NDSU Extension Service - Ramsey County

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Yours, Mine and Ours

Yours, Mine and Ours

 

          Money, frequently cited as the biggest source of stress in family life, is often an even more challenging matter for members of stepfamilies. About 50 percent of Americans will live in a stepfamily at some point in their lives, Stepfamily members often have very different views related to the use of money.  

          In a remarriage, however, each partner contributes not only his or her own beliefs about money to the new relationship, but also past financial experiences and established habits of spending and saving money.  It can be a major challenge for remarried spouses to merge their ideas into a system that is acceptable to both partners. If partners insist upon retaining the methods of handling money and making financial decisions that they used in other relationships, they may experience friction with their new spouses.

          Another factor that can make managing money difficult for stepfamilies is having to divide resources between two or more families. Some of the stepfamily's financial decisions may have to be based on the needs or wants of another household. For instance, plans to go on a vacation may have to be postponed because the financial needs of a former spouse or non-residential child increase unexpectedly. Situations such as these usually make financial decision making more complicated.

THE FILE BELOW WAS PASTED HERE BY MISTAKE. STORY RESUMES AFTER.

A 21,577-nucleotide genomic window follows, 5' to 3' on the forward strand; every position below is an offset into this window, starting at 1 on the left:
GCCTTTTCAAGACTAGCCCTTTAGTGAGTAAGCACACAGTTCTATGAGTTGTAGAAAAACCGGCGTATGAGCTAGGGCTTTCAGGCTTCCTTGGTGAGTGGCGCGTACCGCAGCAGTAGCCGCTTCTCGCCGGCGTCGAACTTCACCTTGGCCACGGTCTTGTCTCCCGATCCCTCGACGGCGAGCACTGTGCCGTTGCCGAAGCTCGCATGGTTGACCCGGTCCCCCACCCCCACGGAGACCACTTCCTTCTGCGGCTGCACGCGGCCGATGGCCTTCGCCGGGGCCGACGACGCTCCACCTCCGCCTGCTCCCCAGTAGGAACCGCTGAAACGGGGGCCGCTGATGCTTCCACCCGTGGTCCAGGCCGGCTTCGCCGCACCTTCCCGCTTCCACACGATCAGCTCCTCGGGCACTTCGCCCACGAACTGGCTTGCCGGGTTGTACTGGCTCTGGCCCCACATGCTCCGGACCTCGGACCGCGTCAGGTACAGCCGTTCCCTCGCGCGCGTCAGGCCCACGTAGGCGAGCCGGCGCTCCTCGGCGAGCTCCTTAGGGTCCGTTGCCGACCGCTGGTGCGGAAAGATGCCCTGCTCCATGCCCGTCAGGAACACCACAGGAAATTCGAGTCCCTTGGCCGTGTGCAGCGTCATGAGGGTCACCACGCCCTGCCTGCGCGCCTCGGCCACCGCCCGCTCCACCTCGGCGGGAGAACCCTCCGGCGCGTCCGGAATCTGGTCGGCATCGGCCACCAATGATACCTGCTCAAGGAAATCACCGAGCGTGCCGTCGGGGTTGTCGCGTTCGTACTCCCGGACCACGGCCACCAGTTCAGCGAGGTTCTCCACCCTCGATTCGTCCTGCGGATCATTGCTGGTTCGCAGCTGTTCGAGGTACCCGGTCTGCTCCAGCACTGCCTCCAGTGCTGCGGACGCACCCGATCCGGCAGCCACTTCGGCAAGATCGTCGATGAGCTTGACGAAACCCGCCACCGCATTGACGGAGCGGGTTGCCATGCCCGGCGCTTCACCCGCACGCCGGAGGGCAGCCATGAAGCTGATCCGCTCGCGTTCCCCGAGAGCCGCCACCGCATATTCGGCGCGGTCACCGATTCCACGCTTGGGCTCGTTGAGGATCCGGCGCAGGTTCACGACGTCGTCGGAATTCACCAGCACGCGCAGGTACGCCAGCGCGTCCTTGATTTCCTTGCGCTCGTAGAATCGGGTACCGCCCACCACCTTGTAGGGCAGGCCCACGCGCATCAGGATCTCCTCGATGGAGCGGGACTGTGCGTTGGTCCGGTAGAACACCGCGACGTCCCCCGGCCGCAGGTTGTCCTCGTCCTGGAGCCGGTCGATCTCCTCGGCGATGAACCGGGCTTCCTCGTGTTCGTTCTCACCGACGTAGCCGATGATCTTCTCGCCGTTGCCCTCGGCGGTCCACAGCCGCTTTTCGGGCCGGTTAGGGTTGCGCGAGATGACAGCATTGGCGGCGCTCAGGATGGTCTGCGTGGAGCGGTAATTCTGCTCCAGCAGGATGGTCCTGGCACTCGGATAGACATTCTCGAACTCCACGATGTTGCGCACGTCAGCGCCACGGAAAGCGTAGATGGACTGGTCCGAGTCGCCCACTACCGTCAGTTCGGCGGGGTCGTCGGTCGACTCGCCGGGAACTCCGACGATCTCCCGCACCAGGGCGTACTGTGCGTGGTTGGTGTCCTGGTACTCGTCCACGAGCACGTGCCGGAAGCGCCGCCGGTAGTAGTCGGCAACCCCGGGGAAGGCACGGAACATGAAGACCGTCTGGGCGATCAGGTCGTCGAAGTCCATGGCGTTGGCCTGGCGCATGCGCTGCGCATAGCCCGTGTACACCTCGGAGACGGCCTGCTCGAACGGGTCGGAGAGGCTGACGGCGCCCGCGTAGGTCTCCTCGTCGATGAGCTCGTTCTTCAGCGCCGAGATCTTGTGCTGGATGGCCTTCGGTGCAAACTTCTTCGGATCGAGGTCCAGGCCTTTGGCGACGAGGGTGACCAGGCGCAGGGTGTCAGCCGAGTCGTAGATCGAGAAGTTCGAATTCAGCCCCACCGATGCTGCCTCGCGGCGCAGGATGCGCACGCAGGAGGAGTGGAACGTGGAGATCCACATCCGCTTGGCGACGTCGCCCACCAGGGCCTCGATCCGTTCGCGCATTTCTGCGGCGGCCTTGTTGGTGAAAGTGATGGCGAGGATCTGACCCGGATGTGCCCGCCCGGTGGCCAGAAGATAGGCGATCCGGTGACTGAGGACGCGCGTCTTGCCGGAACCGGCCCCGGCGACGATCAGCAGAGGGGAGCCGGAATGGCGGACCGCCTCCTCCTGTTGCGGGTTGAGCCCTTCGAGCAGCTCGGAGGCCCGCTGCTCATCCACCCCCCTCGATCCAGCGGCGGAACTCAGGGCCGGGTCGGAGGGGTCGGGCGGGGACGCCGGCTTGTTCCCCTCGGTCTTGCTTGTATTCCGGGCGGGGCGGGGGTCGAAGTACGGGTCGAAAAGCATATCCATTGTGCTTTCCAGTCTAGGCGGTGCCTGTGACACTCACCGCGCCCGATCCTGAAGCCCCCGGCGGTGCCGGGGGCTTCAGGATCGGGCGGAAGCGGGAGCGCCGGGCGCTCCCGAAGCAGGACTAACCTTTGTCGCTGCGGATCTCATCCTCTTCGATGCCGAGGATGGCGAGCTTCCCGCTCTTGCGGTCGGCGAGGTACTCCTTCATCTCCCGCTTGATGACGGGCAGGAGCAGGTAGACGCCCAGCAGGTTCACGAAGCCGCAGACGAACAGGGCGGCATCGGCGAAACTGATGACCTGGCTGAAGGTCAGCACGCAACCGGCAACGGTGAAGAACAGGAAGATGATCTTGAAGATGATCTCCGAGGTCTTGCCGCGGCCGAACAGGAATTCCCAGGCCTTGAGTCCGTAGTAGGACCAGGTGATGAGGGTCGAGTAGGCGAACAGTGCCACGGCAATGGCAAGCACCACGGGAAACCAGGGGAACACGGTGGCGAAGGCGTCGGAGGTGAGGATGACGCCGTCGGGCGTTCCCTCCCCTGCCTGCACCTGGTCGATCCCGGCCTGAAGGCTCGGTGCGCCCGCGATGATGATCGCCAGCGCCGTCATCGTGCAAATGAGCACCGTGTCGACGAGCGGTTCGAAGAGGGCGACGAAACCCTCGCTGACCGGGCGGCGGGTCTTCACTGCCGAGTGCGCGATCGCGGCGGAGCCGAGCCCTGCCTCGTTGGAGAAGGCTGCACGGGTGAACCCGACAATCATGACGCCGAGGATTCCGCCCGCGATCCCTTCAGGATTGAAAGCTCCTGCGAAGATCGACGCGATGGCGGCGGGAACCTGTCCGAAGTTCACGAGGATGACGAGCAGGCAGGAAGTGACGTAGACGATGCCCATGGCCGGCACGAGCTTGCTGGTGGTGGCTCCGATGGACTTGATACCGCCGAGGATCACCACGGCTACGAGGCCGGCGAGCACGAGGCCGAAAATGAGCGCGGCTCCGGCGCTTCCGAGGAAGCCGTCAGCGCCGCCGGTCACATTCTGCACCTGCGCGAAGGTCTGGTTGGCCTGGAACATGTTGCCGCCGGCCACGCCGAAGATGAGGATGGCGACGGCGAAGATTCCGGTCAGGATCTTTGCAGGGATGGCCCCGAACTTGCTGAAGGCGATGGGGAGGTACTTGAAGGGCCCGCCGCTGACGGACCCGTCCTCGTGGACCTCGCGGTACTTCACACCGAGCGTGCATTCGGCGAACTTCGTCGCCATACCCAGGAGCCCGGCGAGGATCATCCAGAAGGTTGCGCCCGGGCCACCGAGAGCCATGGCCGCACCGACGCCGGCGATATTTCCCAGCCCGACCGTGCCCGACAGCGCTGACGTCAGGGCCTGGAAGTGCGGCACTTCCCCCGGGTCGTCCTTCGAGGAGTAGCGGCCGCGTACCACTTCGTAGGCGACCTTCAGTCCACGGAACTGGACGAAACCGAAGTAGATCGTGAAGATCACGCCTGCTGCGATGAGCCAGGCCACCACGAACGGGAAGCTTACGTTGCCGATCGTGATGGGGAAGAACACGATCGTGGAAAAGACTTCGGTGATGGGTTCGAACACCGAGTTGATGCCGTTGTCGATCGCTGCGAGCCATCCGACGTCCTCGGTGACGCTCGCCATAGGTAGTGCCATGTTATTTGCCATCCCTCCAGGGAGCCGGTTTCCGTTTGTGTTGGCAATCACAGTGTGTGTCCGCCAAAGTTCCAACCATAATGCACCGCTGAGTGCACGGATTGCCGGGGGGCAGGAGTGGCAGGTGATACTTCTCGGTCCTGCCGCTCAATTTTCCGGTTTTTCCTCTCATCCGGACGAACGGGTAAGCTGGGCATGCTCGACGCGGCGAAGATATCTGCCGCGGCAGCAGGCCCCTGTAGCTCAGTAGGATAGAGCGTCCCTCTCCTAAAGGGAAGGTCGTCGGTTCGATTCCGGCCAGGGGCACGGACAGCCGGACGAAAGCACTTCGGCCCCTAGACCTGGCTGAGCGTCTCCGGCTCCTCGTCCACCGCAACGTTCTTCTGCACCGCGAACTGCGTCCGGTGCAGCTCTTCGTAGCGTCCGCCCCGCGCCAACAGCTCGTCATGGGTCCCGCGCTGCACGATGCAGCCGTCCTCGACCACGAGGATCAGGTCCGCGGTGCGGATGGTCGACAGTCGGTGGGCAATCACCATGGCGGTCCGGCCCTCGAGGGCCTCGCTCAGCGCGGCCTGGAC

Also complicating financial functioning in stepfamilies is having to work with the legal system.  The court assumes some of the financial decision making authority for parents by determining the amount of child support and the length of time it will be paid.  By contrast, partners in first-married families are able to consider their needs and make financial decisions without having to account for policies established for them by a court.       

          Ideas for effective financial management

    Talk together about your past experiences with money and how you feel money should be handled. Ideally, this should be done before you remarry.

          Prepare for unforeseen problems by communicating with your children's other parent about how you will handle unexpected expenses and financial emergencies.

          Evaluate your expectations and relax them if needed. Think about all the things you can control in your financial situation and worry less about those you cannot.

 

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